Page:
View Slideshow

NEW YORK — How many ways can you wear a cowboy hat?

Coty Beauty U.S. hopes to find out as it gives a swift cowboy-boot kick to its Stetson franchise.

The 24-year-old logo is in need of a dusting off, according to Coty executives who hope the overhaul will lift sales from $55 million in retail sales in 2004 to $94 million in 2006.

“The Stetson brand has tremendously strong name recognition; however, it is always important to continue to add newness and excitement to a brand,” said Marsha Brooks, vice president of marketing/business development for Coty Beauty U.S. “This shows we are willing to invest in existing brands.”

The next frontier for Stetson includes the launch of Stetson Black for men this May and a mass-celebrity entry starring Shania Twain (see related story opposite page).

Texas-born hunk Matthew McConaughey, who was tapped late last year to represent Stetson, will again star in advertising for Stetson Black.

Stetson Black is welcomed by retailers — ranging from behemoths like Wal-Mart to regionals such as Lewis Drug — that crave something to revitalize the mass-fragrance business. Men’s fragrance sales were down 0.7 percent for the 52-week period ended Oct. 31, 2004, according to Information Resources Inc. (excluding Wal-Mart). Women’s were off 5.6 percent for that same period based on IRI data. There’s been a dearth of new mass-market launches in the past year, and the premium department-store brands are not delivering the dollars retailers need to expand fragrance sales.

 “We need some of the excitement you see in department stores to trickle to us,” said Mark Griffin, president and chief executive officer of Lewis Drug. Coty Beauty U.S. president John Galantic said Coty is working with retailers to “elevate” mass fragrances. “We’ve seen great strides in stores with more department-store touches such as banners, loop videos and more sampling.”

Buyers are salivating over the marketing muscle Coty plans behind Stetson Black. “They are really spending to get this going,” said one large chain buyer. It is estimated $3 million will be allocated to print ads featuring Matthew McConaughey. Another $13 million dollar media budget will be put behind the entire house of Stetson portfolio.

This story first appeared in the February 18, 2005 issue of WWD. Subscribe Today.

You May Also Like

Stetson Black is designed to be both a more sophisticated choice for existing Stetson wearers as well as a scent to entice non-Stetson fans, according to Sarah Irby, senior marketing manager, Coty Beauty U.S. “It appeals to the other side of the Stetson man,” said Irby.

But Stetson Black also could help Coty get men who never considered themselves a cowboy type of guy. “This is modern and sophisticated and can get a younger audience,” said Stephen Brodeck, group marketing director. Since Stetson is a mature brand, it tends to skew older than the age group targeted with the new scent.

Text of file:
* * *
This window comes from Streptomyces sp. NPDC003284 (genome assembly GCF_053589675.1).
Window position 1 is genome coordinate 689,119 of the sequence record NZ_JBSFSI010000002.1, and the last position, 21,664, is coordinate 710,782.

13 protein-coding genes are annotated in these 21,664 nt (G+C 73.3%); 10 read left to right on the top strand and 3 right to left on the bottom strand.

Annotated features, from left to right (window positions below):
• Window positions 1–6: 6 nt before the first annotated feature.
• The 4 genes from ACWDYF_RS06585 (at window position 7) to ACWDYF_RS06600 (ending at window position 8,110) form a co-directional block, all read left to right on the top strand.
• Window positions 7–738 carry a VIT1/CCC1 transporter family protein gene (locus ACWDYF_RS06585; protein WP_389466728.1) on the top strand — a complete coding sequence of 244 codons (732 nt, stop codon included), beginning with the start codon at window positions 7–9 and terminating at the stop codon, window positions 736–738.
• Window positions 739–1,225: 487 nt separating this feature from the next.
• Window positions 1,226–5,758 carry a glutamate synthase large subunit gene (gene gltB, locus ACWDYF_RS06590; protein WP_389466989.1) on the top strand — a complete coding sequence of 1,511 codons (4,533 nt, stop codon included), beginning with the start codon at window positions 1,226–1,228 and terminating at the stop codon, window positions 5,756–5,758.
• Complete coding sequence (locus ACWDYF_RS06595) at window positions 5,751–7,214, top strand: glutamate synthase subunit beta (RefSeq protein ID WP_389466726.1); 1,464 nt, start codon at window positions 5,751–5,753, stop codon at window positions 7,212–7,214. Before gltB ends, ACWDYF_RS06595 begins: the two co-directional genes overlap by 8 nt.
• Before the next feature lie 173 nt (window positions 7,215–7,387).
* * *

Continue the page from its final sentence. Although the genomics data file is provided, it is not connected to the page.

Stetson Black is a blend of warm, masculine notes including sandalwood and spice, infused with notes of fresh woods and liquid suede. The collection will be available in a .75-ounce cologne spray priced at $11.50, a 1.5-ounce cologne spray for $17.00 and a 2-ounce aftershave priced at $15.50. The box accentuates the position as a special-occasion scent, thanks to a sleek black-and-gold package.

According to Brodeck, Coty views Stetson Black as a new launch rather than a flanker to Stetson. This isn’t the first time Coty has extended the Stetson name. A few years after Stetson’s debut, Lady Stetson rode into town. There were other efforts to appeal to younger men in 1996 with Stetson Sierra. Coty added Stetson Country in 1998 for men who liked the outdoors but didn’t necessarily identify with cowboys. Two years ago, Coty targeted edgier and younger men with Stetson Untamed, a scent that has built sales of about $15 million, according to industry sources. The company doesn’t expect Stetson Black to erode that base.

The launches have nudged Stetson’s volume, but not to the point the new initiatives are expected to achieve. Within seven years of Stetson’s debut, the collection amassed sales of $100 million, according to IRI, which then included sales at Wal-Mart stores. While Stetson is still a mainstay of mass-fragrance departments, sales are half of what they were in its heyday. According to IRI, Coty Stetson shaving lotion, cologne and talc for men had sales of $9.9 million through October 31, 2004, down almost 12 percent. Not content with that trend, Coty is going into action by adding celebrity power. “We’ve had success with celebrities, and we’ve developed different brands for ages starting with Mary-Kate and Ashley,” said Galantic of the Olsen twins’ scent. Coty has also hit high notes with Celine Dion and Jennifer Lopez.

Already Coty is seeing positive results from the TV ads featuring McConaughey, which was shot by Oscar award-nominated director Alejandro Gonzalez Inarritu. The company said that one out of every three broad distribution sets sold at Christmas was a Stetson set.

Coty’s moves to burnish the image of Stetson coincide with the J.B. Stetson Company’s own efforts to elevate the master brand, including new and more hip apparel, furniture, leather goods, music compilations, footwear and eyewear. Already the more stylish hats are getting upscale editorial coverage, and products are featured at Barneys, Bergdorf Goodman and Neiman Marcus. A retail store is planned on Bleecker Street across from Ralph Lauren later this year to further enhance the brand’s image with the fashion set.

The efforts to reinvigorate the Stetson collection, buyers said, will stop Stetson from riding into the mass-fragrance sunset.